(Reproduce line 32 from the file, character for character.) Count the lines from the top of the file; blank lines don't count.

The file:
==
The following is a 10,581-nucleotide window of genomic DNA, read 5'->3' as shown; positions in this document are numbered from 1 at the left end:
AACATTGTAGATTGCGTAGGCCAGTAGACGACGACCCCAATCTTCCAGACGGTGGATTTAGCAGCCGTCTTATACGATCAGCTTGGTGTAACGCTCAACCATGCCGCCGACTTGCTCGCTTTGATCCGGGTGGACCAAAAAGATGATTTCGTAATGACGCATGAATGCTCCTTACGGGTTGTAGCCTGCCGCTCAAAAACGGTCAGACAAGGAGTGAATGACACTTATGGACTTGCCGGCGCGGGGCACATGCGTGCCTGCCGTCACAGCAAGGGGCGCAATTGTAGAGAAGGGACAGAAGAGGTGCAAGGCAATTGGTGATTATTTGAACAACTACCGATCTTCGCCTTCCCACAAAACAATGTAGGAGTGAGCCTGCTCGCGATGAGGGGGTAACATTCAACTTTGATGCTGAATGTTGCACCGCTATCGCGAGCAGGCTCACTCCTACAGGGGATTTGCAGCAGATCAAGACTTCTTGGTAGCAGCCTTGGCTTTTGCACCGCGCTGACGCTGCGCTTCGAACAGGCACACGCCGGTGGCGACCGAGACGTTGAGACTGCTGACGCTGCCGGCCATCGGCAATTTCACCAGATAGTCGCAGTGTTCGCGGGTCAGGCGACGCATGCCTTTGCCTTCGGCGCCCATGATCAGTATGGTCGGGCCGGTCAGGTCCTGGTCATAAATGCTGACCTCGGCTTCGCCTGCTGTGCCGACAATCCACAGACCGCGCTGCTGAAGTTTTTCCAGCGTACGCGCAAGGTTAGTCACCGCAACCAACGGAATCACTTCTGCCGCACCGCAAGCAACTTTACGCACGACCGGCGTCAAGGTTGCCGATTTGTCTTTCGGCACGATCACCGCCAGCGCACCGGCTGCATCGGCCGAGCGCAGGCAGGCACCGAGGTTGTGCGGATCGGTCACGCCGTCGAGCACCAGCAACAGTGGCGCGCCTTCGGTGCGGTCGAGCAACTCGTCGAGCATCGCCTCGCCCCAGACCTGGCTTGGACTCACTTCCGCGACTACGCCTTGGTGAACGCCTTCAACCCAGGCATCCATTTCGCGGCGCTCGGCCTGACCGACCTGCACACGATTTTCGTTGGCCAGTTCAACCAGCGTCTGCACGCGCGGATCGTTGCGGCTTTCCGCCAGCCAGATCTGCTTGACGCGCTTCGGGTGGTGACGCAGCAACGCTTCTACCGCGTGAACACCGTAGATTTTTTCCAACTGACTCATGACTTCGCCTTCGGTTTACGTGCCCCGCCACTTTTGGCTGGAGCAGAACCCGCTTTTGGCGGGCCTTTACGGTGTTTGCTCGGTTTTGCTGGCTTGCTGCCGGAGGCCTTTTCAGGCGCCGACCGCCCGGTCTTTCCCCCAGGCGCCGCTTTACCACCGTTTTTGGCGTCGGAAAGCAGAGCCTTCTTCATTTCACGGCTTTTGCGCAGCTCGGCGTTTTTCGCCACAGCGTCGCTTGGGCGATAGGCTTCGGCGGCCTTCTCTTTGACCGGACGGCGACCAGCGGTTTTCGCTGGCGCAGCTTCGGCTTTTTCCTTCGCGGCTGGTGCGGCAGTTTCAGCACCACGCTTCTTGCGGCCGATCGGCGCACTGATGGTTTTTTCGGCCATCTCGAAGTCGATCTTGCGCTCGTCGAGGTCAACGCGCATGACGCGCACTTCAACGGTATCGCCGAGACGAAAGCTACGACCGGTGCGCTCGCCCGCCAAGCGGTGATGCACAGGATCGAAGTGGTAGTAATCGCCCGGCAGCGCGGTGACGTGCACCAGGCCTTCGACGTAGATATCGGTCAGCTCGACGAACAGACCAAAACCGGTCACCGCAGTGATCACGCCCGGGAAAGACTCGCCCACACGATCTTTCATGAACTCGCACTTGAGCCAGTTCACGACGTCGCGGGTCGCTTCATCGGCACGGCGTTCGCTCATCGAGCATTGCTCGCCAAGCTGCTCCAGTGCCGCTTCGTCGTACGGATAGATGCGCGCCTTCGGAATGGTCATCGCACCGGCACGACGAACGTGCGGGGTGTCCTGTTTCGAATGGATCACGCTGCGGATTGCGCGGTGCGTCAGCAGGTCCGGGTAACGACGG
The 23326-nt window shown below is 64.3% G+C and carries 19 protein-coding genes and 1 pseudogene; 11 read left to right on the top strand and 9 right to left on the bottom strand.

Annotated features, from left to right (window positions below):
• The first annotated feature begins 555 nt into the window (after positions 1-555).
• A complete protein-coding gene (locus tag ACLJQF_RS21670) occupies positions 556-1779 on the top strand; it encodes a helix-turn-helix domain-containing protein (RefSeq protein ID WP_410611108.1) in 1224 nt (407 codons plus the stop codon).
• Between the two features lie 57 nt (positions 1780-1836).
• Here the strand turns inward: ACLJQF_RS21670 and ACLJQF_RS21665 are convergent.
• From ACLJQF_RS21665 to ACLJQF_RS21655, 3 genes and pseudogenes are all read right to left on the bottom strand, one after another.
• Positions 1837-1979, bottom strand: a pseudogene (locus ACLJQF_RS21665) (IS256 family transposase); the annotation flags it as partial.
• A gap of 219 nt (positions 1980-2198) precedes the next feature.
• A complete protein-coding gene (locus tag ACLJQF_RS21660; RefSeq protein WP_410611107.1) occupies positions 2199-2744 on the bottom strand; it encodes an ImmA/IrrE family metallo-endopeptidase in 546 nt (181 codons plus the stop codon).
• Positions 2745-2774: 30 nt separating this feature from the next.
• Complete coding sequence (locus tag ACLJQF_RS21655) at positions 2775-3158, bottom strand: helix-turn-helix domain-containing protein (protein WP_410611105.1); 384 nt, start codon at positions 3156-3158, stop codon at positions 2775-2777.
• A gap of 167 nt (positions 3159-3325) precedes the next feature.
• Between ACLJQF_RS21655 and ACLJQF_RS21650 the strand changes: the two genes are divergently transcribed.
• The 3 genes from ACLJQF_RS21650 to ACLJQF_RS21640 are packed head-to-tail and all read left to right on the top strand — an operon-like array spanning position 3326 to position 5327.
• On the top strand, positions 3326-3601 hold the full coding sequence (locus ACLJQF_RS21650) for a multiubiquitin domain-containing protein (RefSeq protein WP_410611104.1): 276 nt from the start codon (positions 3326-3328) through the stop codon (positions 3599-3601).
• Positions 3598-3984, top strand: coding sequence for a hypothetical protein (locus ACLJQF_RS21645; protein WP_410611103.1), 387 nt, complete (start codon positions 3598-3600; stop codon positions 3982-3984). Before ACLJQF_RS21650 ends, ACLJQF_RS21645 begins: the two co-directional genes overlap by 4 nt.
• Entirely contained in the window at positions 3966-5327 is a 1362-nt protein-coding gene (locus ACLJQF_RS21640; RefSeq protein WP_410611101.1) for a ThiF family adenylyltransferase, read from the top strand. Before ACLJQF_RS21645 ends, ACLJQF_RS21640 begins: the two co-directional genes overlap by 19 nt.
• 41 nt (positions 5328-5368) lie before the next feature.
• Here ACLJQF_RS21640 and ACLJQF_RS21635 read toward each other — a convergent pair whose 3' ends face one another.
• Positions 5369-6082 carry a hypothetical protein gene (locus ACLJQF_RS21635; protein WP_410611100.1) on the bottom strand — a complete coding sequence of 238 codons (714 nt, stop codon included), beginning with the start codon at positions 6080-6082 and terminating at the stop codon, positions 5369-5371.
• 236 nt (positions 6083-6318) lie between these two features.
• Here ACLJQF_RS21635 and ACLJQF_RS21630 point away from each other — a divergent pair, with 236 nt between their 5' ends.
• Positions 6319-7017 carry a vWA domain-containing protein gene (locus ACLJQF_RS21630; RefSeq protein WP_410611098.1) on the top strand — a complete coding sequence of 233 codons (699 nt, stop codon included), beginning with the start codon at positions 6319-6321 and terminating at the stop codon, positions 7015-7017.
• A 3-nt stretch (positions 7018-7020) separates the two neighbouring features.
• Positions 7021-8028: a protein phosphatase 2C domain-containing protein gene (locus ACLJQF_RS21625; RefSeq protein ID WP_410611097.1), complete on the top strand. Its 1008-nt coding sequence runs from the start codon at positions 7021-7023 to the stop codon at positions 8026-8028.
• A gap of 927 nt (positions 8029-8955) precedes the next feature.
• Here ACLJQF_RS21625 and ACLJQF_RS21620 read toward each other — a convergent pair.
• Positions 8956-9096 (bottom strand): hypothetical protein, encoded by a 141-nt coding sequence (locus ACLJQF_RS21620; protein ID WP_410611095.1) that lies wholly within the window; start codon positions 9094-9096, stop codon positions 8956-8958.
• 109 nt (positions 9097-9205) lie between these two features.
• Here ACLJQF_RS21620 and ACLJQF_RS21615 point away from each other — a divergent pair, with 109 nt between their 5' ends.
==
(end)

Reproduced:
• 109 nt (positions 9097-9205) lie between these two features.